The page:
Another ethical dilemma exists at home. What level of interaction after a day at work is safe between healthcare providers caring for COVID-19 patients and their families? While essential workers wish to sustain their personal relationships, their interactions with other people after working in the hospital could possibly increase spread of SARS-CoV-2 and cause additional suffering. Many physicians have struggled with this quandary [15]. In a similar vein, large family gatherings including weddings and funerals have been impacted and thus forced to downsize, which has also created great distress.

Several ethical dilemmas associated with the COVID-19 pandemic affect intensive care physicians. No one yet knows the full extent of the psychological injury that these issues have caused, but unfortunately it will likely be significant.

Availability of data and materials

Upon request.

References

  1. 1.

    Smith TM. Doctors obliged to provide pandemic care. It wasn’t always that way [online]. American Medical Association, https://www.ama-assn.org/delivering-care/public-health/doctors-obliged-provide-pandemic-care-it-wasn-t-always-way; 2020 [accessed 28 Mar 2020].

  2. 2.

    Tyson P. The hippocratic oath today [online]. PBS, https://www.pbs.org/wgbh/nova/article/hippocratic-oath-today/; 2001 [accessed 28 Mar 2020].

  3. 3.

    The Lancet. COVID-19: protecting health-care workers. The Lancet. 2020;395:922.

    CAS  Google Scholar 

  4. 4.

    In Memoriam: Healthcare workers who have died of COVID-19 [online]. Medscape, https://www.medscape.com/viewarticle/927976; 2020 [accessed 30 Apr 2020].

  5. 5.

    Anonymous. Physicians are disposable and are taken for granted [online]. KevinMD.com, https://www.kevinmd.com/blog/2020/03/physicians-are-disposable-and-are-taken-for-granted.html; 2020 [accessed 28 Mar 2020].

  6. 6.

    Rosenbaum L. Facing Covid-19 in Italy - ethics, logistics, and therapeutics on the epidemic’s front line. N Engl J Med. 2020;382:1873–5.

    CAS  Article  Google Scholar 

  7. 7.

    Biddison ELD, Gwon HS, Schoch-Spana M, et al. Scarce resource allocation during disasters: a mixed-method community engagement study. Chest. 2018;153:187–95.

    Article  Google Scholar 

  8. 8.

    Daugherty Biddison EL, Faden R, Gwon HS, et al. Too many patients … a framework to guide statewide allocation of scarce mechanical ventilation during disasters. Chest. 2019;155:848–54.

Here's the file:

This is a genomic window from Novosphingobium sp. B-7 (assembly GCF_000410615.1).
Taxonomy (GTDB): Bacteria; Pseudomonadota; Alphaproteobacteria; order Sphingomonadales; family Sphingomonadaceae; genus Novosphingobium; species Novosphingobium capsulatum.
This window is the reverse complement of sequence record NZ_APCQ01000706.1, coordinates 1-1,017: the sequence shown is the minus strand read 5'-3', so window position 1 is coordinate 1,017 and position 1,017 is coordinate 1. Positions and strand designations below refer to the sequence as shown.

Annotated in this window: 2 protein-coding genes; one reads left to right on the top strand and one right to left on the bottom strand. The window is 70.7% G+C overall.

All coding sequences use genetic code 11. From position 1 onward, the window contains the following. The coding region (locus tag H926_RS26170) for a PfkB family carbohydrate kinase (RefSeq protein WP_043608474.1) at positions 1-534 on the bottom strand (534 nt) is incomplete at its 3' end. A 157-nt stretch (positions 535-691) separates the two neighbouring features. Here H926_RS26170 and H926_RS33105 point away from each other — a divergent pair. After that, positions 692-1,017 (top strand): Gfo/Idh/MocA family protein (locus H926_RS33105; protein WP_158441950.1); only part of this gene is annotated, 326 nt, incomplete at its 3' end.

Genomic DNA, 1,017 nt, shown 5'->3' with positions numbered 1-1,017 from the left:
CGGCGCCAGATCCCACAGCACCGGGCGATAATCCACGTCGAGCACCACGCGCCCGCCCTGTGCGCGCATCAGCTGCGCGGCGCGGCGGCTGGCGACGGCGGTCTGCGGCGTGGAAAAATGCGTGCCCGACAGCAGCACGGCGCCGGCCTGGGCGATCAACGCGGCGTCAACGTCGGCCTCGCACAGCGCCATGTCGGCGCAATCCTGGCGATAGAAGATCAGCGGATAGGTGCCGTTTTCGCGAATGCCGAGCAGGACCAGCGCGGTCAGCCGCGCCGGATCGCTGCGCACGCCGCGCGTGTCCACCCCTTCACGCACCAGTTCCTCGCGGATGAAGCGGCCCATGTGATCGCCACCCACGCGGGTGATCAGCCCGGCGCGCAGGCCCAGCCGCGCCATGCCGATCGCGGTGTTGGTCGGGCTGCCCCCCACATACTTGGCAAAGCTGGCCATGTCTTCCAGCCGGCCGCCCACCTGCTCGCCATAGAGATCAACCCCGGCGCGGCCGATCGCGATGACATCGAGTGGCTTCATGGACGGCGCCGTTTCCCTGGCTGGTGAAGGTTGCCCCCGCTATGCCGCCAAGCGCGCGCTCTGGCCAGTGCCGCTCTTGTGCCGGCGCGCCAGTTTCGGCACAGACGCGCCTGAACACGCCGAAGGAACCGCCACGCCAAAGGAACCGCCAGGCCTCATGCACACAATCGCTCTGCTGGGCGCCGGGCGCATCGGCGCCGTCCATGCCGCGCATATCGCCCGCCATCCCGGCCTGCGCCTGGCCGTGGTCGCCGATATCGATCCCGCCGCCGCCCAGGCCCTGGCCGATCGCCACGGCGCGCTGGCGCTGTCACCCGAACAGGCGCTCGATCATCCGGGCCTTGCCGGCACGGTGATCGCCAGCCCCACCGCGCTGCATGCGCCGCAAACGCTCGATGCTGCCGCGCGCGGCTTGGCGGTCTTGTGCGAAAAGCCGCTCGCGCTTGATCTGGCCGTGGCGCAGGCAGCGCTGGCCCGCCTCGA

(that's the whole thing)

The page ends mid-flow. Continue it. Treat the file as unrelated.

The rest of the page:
Article  Google Scholar 

  9. 9.

    Emanuel EJ, Persad G, Upshur R, et al. Fair allocation of scarce medical resources in the time of Covid-19. N Engl J Med. 2020;382:2049–55.

    Article  Google Scholar 

  10. 10.

    Truog RD, Mitchell C, Daley GQ. The toughest triage - allocating ventilators in a pandemic. N Engl J Med. 2020;382:1973–5.

    CAS  Article  Google Scholar 

  11. 11.

    Feinstein MM, Diforatos JD, Hyun I, et al. Considerations for ventilator triage during the COVID-19 pandemic. Lancet Respir. 2020;8:e53.

    CAS  Article  Google Scholar 

  12. 12.

    Senior J. The psychological trauma that awaits our doctors and nurses [online]. The New York Times, https://www.nytimes.com/2020/03/29/opinion/coronavirus-ventilators-rationing-triage.html; 2020 [accessed 2 Apr 2020].

  13. 13.

    Wakam GK, Montgomery JR, Biesterveld BE, Brown CS. Not dying alone - modern compassionate care in the Covid-19 pandemic. N Engl J Med. 2020;382:e88.

    CAS  Article  Google Scholar 

  14. 14.

    Lamas DJ. I’m on the front lines. I have no plan for this. [online]. The New York Times, https://www.nytimes.com/2020/03/24/opinion/coronavirus-hospital-visits.html; 2020 [accessed 28 Mar 2020].

  15. 15.

    Rose C, Am I. Part of the cure or am I part of the disease? Keeping coronavirus out when a doctor comes home. N Engl J Med. 2020;382:1684–5.

    Article  Google Scholar 

Download references

Acknowledgements

None.

Funding

None.

Author information

Affiliations

Authors

Contributions

S.E.N. designed the topic of the paper, collected the data, wrote the first and final drafts of the manuscript, and critically revised the paper. The author read and approved the final manuscript.

Corresponding author

Correspondence to Sarah E. Nelson.

Ethics declarations

Ethics approval and consent to participate

N/A

Consent for publication

Yes.

Competing interests

None.

Additional information

Publisher’s Note

Springer Nature remains neutral with regard to jurisdictional claims in published maps and institutional affiliations.

Rights and permissions

Open Access This article is licensed under a Creative Commons Attribution 4.0 International License, which permits use, sharing, adaptation, distribution and reproduction in any medium or format, as long as you give appropriate credit to the original author(s) and the source, provide a link to the Creative Commons licence, and indicate if changes were made. The images or other third party material in this article are included in the article's Creative Commons licence, unless indicated otherwise in a credit line to the material. If material is not included in the article's Creative Commons licence and your intended use is not permitted by statutory regulation or exceeds the permitted use, you will need to obtain permission directly from the copyright holder. To view a copy of this licence, visit http://creativecommons.org/licenses/by/4.0/. The Creative Commons Public Domain Dedication waiver (http://creativecommons.org/publicdomain/zero/1.0/) applies to the data made available in this article, unless otherwise stated in a credit line to the data.

Reprints and Permissions

About this article

Verify currency and authenticity via CrossMark

Cite this article

Nelson, S.E. COVID-19 and ethics in the ICU. Crit Care 24, 519 (2020). https://doi.org/10.1186/s13054-020-03250-5

Download citation